I read an article a few days ago, by one of my favourite columnists. I have never met Jim Taylor, but may have criticized him once. It appears he experienced a heart attack while exercising outdoors and in the midst of his thanks to still be alive had some questions regarding the reasons he was still here and others are not. I have some experience mulling his questions for a much longer period of time and may be able to help answer them.
I am retired and spend my time hiking, hunting and fishing in Lake Country. I own a recreational placer claim on the Tulameen River, so I know the dangers of solo adventuring, especially as we gracefully age (or as my Dad said, go much slower). When he was alive, we canoed and fished the Crow River in Algonquin Park most years to open Brook Trout season. My first trip there with he and my younger brother was interrupted by the only sermon I ever heard him give on the subject of religion.
We had reached the only trestle we had to cross on the old CNR line over the South Petawawa River. This is where he always asked his personal deity, “The Great Speckled Trout,” to protect everyone until we returned home safely. Even a life long outdoorsman like he knew there could be situations where all his considerable skills and safety ethics would be useless, and a little help from whatever gods were out there would be greatly appreciated. I celebrated the fiftieth anniversary of his first trip into that incredibly colourful country, covered in reds, yellows, silvers, and browns in the fall, blazing green in the spring. He had been eighteen years old, on his first vacation from work with a colleague, guided by a book with an out of date map. The portages were not even marked. In all those years there were many close calls, but the Great Speckle always brought us and our friends back to our loved ones.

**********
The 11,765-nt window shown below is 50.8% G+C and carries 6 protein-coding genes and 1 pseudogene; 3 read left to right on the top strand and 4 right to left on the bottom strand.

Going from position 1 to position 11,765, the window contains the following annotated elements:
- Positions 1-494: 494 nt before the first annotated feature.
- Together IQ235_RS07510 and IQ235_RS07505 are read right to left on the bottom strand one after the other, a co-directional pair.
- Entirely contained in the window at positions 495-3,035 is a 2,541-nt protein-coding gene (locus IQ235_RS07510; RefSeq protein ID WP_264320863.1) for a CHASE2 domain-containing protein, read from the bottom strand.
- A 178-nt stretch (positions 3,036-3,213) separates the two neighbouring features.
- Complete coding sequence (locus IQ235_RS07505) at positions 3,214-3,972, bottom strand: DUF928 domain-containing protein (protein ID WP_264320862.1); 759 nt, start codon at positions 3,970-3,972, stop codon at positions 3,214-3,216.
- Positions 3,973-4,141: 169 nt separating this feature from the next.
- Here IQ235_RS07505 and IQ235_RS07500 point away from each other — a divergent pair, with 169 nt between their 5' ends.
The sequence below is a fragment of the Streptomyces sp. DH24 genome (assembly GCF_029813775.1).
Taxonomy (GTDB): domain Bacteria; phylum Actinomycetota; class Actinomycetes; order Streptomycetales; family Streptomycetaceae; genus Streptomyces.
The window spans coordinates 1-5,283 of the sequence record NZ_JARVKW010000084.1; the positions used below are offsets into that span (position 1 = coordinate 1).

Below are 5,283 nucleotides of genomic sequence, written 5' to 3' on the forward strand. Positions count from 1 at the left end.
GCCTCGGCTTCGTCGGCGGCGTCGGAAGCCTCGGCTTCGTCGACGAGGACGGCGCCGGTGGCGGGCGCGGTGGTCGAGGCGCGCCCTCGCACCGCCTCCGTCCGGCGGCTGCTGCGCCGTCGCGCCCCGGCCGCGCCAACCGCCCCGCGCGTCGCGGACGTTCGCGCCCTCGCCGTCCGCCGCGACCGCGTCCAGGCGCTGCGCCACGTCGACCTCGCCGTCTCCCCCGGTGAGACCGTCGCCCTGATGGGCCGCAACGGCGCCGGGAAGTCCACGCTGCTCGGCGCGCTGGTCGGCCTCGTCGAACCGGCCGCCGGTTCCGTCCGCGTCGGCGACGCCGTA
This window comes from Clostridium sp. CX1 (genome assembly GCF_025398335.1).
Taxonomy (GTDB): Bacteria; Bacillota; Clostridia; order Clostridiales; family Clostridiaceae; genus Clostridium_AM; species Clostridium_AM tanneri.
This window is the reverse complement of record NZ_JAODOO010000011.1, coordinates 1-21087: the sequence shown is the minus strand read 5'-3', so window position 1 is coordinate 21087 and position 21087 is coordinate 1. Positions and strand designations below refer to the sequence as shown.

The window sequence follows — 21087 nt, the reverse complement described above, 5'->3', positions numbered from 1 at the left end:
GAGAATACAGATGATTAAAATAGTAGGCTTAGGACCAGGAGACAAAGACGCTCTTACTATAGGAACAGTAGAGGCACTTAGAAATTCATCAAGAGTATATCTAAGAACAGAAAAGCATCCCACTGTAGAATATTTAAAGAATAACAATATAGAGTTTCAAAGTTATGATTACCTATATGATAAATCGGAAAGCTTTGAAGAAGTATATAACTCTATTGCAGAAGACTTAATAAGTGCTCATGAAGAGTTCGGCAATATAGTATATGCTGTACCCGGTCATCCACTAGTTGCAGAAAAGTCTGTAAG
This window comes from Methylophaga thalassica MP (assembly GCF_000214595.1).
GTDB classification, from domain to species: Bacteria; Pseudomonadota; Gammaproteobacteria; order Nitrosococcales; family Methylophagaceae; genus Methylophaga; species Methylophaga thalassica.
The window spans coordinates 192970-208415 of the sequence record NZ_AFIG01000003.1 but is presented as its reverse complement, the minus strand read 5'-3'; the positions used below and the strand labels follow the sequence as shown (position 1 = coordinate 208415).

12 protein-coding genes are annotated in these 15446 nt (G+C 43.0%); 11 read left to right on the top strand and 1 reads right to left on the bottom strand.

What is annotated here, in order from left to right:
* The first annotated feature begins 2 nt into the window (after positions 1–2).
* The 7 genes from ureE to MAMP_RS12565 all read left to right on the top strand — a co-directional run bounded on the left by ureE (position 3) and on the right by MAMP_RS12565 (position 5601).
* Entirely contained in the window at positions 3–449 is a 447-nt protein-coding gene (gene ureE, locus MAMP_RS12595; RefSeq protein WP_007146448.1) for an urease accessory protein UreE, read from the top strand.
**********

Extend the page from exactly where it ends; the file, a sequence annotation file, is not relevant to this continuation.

I will not foist my beliefs on you Jim, as it appears your own are working very well. Your years of healthy exercise and self-awareness have served you well. You realized you had a problem and did not panic, the first rule. You thought out your options and made a plan, then followed it. I know it seemed fortuitous that a surgeon met you on the loop that day, but it could have been anyone who decided to help you, knowing one day the ski could be on the other foot. I am glad the doctors and nurses did their jobs well, as they are paid to do with our taxes and insurance payments. I am glad you are still here with us, as you deserve to be. I do not know the people you wonder about, or the mistakes they made which cost them their lives, being in the wrong place at the wrong time, or simple fate. That is not for us to know. While searching for answers on this topic for personal reasons I came across a quote from Art Linkletter, that remarkable person with an incredible talent for communicating with children. In his nineties and getting ready to take his last trail, he was asked what he had learned from his long life.
He replied “ Life is not fair, and it is not easy.”
I read a lot, and have never heard it said better. I hope this helps Jim, fare well, and as our northern neighbors, the Inuit, believe, there is only one great thing in this world, the dawning of a new day.